The TRACED Act’s December 30, 2020 deadline was not the end of the FCC’s recent series of actions to bring more clarity to certain forms of TCPA exemptions. Most recently, on January 15, 2021, the FCC issued a Declaratory Ruling “clarify[ing] that a call to a residential telephone line seeking an individual’s participation in a clinical pharmaceutical trial is not subject to the TCPA’s restrictions on prerecorded calls.” Instead, the FCC stated that these calls are eligible for exemption from the TCPA’s prior express written consent requirement as other calls to a residence that do not constitute telemarketing.
Some welcome the New Year with new goals and new plans while others – the FCC, in particular, welcomes the New Year by wrapping up TCPA rulemakings and issuing other rulings. As expected, a number of TRACED Act items were included in orders issued in late December 2020. As we previewed, the FCC amended nine existing TCPA exemptions, imposing additional restrictions on pre-recorded/artificial voice calls placed to residential lines even for informational calling, and adopted new redress requirements on and safe harbor protections for carriers engaging in network-based call blocking. The FCC also denied two petitions for declaratory rulings, clarifying that “soundboard callers use a prerecorded voice to deliver a message” and that as a result, these calls made using soundboards are subject to TCPA restrictions. In light of these changes, we encourage business callers to carefully assess how they affect any existing calling protocols and compliance practices.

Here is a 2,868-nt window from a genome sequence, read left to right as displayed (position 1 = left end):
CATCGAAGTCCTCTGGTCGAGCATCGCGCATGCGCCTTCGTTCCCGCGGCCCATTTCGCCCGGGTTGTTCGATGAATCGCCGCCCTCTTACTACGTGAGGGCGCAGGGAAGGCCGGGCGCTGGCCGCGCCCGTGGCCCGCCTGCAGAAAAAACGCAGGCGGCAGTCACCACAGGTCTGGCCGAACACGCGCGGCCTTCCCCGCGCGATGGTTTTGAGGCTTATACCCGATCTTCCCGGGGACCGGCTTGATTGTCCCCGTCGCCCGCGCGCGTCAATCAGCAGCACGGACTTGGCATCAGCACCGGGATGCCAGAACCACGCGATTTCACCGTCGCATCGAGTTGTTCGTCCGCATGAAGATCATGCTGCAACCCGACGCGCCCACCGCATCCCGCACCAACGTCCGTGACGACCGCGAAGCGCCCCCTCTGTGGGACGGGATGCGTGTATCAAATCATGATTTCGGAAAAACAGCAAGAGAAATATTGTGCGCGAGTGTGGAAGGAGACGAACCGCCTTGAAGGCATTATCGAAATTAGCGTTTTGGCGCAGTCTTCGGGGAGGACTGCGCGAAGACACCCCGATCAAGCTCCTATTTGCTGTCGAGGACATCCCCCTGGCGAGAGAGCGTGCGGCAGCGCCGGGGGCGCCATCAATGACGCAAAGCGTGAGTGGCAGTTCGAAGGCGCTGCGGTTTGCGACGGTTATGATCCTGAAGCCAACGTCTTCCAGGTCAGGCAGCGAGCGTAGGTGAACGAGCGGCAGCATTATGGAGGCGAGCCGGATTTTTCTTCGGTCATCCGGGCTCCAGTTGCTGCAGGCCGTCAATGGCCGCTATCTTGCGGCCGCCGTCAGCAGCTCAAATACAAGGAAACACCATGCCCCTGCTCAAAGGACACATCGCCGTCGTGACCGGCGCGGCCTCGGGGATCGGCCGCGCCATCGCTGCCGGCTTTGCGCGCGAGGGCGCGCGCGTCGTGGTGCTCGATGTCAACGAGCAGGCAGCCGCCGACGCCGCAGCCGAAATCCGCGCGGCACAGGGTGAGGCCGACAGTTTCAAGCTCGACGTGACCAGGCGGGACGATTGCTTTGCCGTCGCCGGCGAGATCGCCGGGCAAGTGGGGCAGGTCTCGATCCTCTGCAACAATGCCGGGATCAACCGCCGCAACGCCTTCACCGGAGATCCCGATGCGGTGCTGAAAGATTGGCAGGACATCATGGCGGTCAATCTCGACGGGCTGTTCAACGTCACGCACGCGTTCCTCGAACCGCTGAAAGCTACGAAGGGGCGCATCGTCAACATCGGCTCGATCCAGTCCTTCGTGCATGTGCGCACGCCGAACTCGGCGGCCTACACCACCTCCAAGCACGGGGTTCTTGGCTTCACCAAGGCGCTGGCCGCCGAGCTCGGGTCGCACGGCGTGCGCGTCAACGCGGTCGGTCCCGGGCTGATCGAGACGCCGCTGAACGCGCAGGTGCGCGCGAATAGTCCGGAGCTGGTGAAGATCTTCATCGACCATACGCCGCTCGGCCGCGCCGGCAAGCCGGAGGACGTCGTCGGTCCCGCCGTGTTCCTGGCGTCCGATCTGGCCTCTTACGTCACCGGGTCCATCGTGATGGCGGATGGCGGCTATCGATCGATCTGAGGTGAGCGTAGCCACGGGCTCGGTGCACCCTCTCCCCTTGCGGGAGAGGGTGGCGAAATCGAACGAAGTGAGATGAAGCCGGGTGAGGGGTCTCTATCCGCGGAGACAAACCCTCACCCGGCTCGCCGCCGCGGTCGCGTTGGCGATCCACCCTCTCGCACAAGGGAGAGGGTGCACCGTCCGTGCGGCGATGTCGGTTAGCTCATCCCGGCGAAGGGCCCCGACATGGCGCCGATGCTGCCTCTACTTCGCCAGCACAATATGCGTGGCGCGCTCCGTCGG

Over the years, one of the biggest challenges many businesses face when assessing TCPA risks posed by a new calling or texting campaign has been determining whether the proposed use case can defensibly rely on one of the exemptions adopted by the Federal Communications Commission (FCC). That is because the FCC has repeatedly cautioned that any exemptions it adopts apply only to the specific set of facts considered by the agency. Sometimes the jigsaw puzzle pieces align, but other times they do not perfectly fit together, making exemptions less useful than they might otherwise be.
The FCC’s Consumer and Governmental Affairs Bureau last week issued a declaratory ruling resolving a long-pending Petition on the question of whether certain healthcare-related calls, given their significance and value for consumers, should be entirely exempted from the TCPA’s prior express consent requirement, or at least exempted as long as consumers are allowed to opt out of the calls. The Bureau declined the petitioner’s invitation to create new healthcare exemptions or expand the scope of exemptions already in place for certain types of health-care-related calls.